Bedridden at Baikal – Without A Single Drop of Vodka
Don’t become ill on the Trans-Siberian, not unless you are proficient in Russian. Even then, you may experience a ride in a builder’s van masquerading as an ambulance – and the small matter of having to palm airport officials with US dollars to exit the country upon your recovery.
So says my unfortunate experience in Irkutsk. Unfortunate, because my intended round-the-world trip was rudely curtailed by a very sudden descent into serious illness at the end of a fascinating guided tour of Lake Baikal.
Something’s very wrong…..
By the time we returned to our hostel, I was already in immense discomfort, with excruciating pain caused by just trying to breathe normally. A couple of hours later, and my travelling companion had thankfully been able to locate 2 fellow travellers with a smattering of Russian, who were able to find and communicate with a local doctor. I felt some sense of relief on being told an ambulance had been summoned, with an equal level of dread upon its arrival – a white van in the UK has its own negative connotations, but this?! A sliding door revealed a filthy floor strewn with rusty workman’s tools, and barely enough room to perch on the narrow wooden plank hinged onto one side. For the few minutes it took to weave our way to the hospital, I was convinced the ride would be the end of me. Each and every pothole, corner and sudden slam on the brakes made me wince as the impact shuddered through my frame.
Several hours later, and we had some good news – I was unlikely to die. The payoff for that was that a) I had pneumonia b) I’d have to stay in hospital indefinitely until I was well enough to travel c) my travelling partner wouldn’t be able to stay and support me as her visa expired the following day and, oh yes, d) my visa also ran out at the same time. I had no idea what the implications were, but I didn’t think they would be great.
I was initially wheeled through a maze of underground corridors, whose original purpose had been to provide a secret transit network during the days of the Cold War and Soviet supremacy. There was a slightly sinister nuance to the whole experience and I could have allowed my imagination to run riot as to my untimely demise – not as a result of the pneumonia, but via a series of grisly laboratory experiments where the KGB try to augment me into some kind of frontline robocomrade.
I was eventually placed in a very basic communal ward, where the delightful Vanya took me under her rather hefty wing. The bathroom facilities were to die for, or should that be ‘from’? Once the hospital established that I was fully insured, I got transferred to a plush en-suite with all mod cons, passing through several unsanitary corridors featuring trolleys and cupboards decorated with urine-filled open jam jars.
Communication problems abounded on a larger scale too, as follows; my family, now informed of the situation by my co-traveller, contacted the UK insurance company. They then contacted their Moscow office, who contacted a St. Petersburg partner, who contacted a regional representative in Irkutsk….! The result being that, instead of being informed that I am recovering well, my folks were told that I had deteriorated, suffered respiratory tract failure and had asked for them to be flown to my bedside. 5 days in and feeling much better, I managed to plead use of a nurse’s mobile phone to call home. The relief in my sister’s voice when she answered and realised I was actually really rather OK, was palpable.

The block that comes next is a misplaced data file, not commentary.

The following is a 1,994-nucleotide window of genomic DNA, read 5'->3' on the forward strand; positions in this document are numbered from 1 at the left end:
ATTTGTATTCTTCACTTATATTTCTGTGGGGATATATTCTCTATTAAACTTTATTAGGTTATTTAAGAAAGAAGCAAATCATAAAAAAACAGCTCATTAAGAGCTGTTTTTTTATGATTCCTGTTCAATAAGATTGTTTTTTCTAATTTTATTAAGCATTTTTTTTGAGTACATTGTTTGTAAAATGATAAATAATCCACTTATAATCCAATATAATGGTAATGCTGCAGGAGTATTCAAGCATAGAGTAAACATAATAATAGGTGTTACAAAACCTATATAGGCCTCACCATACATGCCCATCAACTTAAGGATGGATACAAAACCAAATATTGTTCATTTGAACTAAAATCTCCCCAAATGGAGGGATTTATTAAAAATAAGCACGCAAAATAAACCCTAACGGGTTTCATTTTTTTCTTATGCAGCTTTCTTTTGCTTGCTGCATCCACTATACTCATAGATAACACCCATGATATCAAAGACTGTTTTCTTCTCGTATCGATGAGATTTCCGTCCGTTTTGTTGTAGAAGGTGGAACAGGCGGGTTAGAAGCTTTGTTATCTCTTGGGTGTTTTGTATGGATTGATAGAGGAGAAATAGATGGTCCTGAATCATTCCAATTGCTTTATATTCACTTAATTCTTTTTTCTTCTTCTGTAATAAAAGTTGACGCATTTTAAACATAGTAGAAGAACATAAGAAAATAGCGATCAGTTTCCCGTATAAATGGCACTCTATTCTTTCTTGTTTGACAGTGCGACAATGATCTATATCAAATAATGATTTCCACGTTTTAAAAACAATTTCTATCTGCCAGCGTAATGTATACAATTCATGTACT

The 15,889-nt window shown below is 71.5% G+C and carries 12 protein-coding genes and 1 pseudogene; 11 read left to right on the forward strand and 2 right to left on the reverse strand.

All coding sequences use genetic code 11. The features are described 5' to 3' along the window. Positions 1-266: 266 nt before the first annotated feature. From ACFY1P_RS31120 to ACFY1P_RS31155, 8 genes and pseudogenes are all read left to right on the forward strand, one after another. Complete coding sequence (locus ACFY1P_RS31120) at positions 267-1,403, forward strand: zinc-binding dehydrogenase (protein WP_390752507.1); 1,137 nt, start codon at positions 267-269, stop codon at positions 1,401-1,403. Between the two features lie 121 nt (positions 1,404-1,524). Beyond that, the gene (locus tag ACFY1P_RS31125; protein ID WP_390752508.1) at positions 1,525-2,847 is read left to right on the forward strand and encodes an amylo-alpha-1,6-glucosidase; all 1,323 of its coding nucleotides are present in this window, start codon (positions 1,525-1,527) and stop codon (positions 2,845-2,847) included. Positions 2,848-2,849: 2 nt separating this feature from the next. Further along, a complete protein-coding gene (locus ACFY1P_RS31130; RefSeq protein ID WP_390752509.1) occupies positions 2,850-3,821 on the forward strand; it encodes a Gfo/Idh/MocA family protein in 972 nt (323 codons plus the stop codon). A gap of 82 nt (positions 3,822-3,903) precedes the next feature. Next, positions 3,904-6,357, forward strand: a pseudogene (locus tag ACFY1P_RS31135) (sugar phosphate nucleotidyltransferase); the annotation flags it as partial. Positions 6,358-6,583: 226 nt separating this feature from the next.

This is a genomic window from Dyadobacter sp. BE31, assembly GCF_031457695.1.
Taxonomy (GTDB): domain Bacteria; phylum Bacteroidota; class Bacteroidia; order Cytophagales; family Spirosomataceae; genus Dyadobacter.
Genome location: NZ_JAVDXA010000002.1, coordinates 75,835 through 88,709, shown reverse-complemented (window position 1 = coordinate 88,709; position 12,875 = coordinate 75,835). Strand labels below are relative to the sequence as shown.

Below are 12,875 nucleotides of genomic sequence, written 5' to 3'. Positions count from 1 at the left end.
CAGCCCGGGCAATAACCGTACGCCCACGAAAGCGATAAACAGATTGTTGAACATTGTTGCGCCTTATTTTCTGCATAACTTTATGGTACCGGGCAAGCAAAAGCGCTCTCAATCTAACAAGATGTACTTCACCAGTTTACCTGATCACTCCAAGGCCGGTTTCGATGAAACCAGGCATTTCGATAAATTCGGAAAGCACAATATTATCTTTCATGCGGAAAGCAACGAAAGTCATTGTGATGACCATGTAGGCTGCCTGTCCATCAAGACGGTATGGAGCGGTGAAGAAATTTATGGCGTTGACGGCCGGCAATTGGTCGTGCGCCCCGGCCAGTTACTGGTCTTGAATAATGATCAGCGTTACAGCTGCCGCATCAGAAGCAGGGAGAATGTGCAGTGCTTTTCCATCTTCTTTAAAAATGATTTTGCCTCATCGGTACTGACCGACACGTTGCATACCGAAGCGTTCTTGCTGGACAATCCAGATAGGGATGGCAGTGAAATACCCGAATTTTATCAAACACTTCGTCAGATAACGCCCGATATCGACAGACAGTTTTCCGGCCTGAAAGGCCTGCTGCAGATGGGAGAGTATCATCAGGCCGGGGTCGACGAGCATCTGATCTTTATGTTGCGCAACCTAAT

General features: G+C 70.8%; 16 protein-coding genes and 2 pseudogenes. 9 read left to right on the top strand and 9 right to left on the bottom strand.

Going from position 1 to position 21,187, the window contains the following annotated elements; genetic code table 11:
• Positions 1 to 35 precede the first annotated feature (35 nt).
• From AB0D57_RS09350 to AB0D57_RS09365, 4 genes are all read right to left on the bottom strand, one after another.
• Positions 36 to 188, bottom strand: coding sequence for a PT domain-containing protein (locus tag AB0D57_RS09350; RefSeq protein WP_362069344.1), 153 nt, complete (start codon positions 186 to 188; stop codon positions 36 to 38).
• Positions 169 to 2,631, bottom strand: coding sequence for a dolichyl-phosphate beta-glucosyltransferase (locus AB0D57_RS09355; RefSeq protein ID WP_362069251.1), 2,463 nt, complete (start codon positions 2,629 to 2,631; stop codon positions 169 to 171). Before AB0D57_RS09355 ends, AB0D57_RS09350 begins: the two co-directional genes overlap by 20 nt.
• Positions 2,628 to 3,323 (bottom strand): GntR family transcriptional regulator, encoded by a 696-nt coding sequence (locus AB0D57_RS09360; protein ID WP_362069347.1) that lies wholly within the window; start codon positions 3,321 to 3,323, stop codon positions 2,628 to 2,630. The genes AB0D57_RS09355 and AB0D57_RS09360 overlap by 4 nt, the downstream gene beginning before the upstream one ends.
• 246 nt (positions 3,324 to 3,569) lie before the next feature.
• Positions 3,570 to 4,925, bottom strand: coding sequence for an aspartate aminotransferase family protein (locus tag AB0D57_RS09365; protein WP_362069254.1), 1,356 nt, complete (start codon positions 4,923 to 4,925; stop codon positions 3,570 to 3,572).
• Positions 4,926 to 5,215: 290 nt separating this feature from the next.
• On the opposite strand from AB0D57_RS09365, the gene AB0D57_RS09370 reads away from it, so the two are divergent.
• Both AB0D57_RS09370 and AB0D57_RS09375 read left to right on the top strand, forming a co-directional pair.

Chinese whispers in Russia – sublime.
On The Mend
It’s not all bad though. The nurses were efficient if not effusive and despite the daily Borscht having negligent nutritional value I was well enough to fly home within a week. It’s an odd sensation to cover the same distance by air in 4 hours that took you 4 days on the tracks, and the complimentary champagne and caviar courtesy of Siberia Airlines (S7) only added to the contrast.
But there was more to come, as I was almost thwarted at the last minute by, shall we say, an administrative oversight. I had been given some documents by Artem, the Irkutsk insurance rep, which he assured me amounted to an exit visa to allow me to board the connecting BA flight from Moscow to London. My heart sank at the check in, as seconds turned to minutes. Intense gazes from the paperwork to my face, and back again, turned into repeated shakes of the head and multiple utterances of something sounding suspiciously like ‘niet’.
A Small Price to Pay for a Good Story
For a while it looked like I’d have to spend the night in Moscow, but through a series of frantic calls between myself, my sister and the Embassy, we established that an on-duty airport official would be able to conjure up an exit visa in exchange for a $25 ‘contribution’.
So, to summarise: a potentially fatal illness slap-bang in the middle of the largest country on the planet, no method of communication, an ‘interesting’ administration process & the cancellation of the rest of my world trip. I wouldn’t go as far as to say I wouldn’t change a thing, but you know what? It makes for a different story, and I’m all for that.
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Disclosure: My Trans-Siberian experience turned out to be my last part of an intended RTW back-packing trip, but it remains one of the most memorable moments of my travels over the years.